The Necessity of Divine Blessing


This Sunday initiates our new preaching series on Exodus, The God Who Delivers.  From the opening verses of this great book, we are reminded that divine blessing is an essential component of life. More than sentiment, such blessing is a theological act that delivers men and women from slavery and leads them into life.

Think about the way we talk about divine blessing. When we say “God bless you,” the subject is always God. He is the source of blessing and its primal speaker. Divine speech caused the original creation to teem with creatures; it animated the luminaries, and from time immemorial it has renewed hope and vitality to men and women, even among the redeemed.

God’s people are the appointed mediators of such hope. Through Abraham, all the families of the world would be blessed (Gen 12:3). Even Pharaoh, with his calloused heart, recognized his need for God’s blessing when he requested it from Moses (Exod. 12:32). Most memorably, perhaps, we observe this power mediated through Israel’s priests, as in the familiar blessing of Numbers 6:24-26:

The Lord bless you and keep you;
the Lord make his face to shine upon you and be gracious to you;
the Lord lift up his countenance upon you and give you peace.

Blessing is more than a polite wish. Redemptive history presents remarkable cases that testify to this, such as Isaac in Gen 27 or Jacob in Gen 48, where its articulation shaped the trajectories of lives and nations. While these examples served extraordinary purposes in God’s covenant with Israel, nevertheless, they illustrate the effective movement of sovereign grace from heaven to earth. Without a faithful pronouncement of God’s blessing, we are surely doomed.

In a culture haunted by fragmentation, hi tech distractedness and the loneliness of individualism, where hearts—even Christian hearts—feel like empty theatres of longing, God’s life-giving power is needed more than ever. Along with food and clothing, divine blessing is a necessary commodity. Once again, the exodus offers a useful example.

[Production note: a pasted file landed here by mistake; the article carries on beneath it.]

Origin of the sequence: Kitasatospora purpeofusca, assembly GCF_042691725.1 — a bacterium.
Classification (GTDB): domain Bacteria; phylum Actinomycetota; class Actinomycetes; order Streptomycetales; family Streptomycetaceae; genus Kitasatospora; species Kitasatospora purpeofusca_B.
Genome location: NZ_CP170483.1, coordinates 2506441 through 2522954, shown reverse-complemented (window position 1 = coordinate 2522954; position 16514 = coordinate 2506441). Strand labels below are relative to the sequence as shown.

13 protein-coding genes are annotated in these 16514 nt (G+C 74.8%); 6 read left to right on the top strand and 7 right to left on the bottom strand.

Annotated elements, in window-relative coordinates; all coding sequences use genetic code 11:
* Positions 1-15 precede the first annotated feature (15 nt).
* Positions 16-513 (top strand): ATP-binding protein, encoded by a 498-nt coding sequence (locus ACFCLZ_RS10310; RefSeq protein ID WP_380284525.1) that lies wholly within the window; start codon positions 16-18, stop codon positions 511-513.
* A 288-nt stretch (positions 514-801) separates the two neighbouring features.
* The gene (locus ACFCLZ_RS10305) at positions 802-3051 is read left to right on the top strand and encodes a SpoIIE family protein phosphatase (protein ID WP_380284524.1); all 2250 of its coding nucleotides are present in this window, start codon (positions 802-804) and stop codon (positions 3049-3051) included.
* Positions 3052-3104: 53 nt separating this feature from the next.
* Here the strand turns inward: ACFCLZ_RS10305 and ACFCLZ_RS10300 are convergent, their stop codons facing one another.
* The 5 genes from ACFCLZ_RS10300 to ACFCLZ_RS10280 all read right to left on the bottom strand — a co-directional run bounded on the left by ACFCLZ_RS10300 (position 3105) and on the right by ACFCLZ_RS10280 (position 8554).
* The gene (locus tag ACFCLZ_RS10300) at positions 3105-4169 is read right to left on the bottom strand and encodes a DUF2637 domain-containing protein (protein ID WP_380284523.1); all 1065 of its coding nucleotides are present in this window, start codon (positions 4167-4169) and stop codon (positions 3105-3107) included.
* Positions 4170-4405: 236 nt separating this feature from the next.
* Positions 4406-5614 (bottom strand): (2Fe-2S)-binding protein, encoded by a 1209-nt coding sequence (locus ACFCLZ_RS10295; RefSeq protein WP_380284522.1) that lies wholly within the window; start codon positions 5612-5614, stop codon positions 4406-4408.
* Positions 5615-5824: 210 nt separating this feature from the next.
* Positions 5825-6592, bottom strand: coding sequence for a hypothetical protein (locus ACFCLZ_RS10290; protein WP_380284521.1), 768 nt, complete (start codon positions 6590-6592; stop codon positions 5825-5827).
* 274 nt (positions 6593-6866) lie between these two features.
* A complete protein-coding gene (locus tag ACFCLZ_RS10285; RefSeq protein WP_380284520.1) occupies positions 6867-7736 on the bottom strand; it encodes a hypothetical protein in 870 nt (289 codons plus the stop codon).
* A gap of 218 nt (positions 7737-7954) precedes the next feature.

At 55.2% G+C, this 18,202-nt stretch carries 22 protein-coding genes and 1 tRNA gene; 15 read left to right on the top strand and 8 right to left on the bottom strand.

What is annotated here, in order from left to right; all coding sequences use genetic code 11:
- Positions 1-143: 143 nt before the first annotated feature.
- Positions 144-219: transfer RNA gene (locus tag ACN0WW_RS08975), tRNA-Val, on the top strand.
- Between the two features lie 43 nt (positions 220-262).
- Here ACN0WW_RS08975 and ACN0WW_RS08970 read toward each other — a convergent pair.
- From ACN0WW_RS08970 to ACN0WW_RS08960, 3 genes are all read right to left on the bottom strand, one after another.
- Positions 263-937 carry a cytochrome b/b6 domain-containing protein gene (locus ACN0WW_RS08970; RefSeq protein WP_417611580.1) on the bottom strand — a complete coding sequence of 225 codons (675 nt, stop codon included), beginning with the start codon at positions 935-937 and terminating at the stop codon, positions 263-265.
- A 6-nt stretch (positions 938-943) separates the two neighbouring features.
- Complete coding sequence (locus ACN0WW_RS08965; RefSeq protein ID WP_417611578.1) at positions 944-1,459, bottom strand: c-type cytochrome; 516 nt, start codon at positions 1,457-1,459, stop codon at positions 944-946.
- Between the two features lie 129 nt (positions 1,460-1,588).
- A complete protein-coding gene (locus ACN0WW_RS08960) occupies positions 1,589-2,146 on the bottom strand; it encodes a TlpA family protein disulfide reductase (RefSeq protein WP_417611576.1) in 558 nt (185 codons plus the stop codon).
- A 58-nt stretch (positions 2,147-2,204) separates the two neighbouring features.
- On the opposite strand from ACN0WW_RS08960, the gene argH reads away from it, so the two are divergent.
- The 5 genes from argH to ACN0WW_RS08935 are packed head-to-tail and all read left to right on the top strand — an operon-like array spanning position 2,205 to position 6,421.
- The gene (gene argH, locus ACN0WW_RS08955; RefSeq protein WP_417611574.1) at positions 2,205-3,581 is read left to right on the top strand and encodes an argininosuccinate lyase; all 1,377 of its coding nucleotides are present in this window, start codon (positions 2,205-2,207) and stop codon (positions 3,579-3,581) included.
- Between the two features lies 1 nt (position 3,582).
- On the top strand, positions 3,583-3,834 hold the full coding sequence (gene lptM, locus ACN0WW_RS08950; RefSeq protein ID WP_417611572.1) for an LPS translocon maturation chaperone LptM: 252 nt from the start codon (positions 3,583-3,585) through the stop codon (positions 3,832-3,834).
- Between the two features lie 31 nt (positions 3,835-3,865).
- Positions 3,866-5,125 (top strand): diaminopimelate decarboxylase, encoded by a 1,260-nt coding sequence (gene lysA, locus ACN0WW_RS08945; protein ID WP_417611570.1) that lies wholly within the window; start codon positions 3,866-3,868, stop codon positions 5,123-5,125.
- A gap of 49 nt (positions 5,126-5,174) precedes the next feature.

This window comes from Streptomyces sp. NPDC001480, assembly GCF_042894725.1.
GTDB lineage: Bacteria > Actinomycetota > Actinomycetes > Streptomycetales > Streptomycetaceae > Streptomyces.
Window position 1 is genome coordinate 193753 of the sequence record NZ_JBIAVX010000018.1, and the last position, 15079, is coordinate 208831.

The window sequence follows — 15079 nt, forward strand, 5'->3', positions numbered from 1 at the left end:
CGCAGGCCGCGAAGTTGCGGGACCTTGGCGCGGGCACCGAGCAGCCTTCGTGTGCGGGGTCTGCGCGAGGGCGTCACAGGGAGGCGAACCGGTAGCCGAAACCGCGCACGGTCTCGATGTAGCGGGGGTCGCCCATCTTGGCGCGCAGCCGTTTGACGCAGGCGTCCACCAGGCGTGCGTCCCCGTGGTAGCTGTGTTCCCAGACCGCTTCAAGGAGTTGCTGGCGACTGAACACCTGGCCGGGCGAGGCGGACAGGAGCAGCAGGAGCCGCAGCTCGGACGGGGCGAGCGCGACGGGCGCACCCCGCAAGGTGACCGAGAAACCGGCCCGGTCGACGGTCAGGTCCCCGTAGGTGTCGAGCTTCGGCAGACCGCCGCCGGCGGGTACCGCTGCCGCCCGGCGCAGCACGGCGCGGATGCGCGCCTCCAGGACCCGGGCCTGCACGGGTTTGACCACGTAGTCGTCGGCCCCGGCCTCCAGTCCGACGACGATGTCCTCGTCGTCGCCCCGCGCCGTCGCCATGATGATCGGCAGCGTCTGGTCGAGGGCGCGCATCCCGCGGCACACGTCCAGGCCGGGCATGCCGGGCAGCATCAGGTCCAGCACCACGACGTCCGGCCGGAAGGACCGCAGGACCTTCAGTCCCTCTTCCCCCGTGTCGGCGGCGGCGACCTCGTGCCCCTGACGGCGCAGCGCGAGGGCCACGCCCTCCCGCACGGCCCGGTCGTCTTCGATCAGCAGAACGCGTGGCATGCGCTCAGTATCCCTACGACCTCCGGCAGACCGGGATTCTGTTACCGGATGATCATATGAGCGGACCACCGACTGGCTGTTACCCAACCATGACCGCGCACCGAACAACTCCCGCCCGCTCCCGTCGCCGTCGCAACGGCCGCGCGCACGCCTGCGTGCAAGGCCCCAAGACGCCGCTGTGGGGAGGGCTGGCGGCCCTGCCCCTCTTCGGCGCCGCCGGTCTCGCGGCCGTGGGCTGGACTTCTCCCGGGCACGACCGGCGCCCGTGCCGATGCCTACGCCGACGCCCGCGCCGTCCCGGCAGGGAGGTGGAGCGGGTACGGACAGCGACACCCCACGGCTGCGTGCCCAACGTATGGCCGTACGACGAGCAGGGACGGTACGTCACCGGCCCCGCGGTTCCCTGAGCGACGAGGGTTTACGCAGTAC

Pharaoh represented the worldly threat against God’s son, Israel: oppression, poverty, injustice, and various forms of indignity, forces that exist among God’s people today, to which we might also add anxiety, fear and despair. While acknowledging these threats, Moses simultaneously recognized God’s saving power. On the Plains of Moab he reminded Israel of their blessed deliverance and of God’s promise to do so again in the future. This is where we live; Moses’ future is our present.

The recital of God’s blessing is essential, without which we are helpless against the threats of sin and death. The early morning cup of coffee, an open Bible, and an extemporaneous sermon preached at ourselves, filled with reminders of who we are in Christ, rejecting the lies of the evil one, this is where the rubber of our gospel-centered theology meets the proverbial road. Yes, to be sure, there will be occasions when the raw edge of life makes us feel like crawling into a fetal position, sucking our thumbs, but not for long. The blessing of redemptive grace, proceeding from the finished work of Christ, empowered by the Spirit, is new every morning, fortifying our souls with the requisite faith to stand and declare to angels and men, “Bless the LORD, O my soul, and all that is within me, bless his holy name!”

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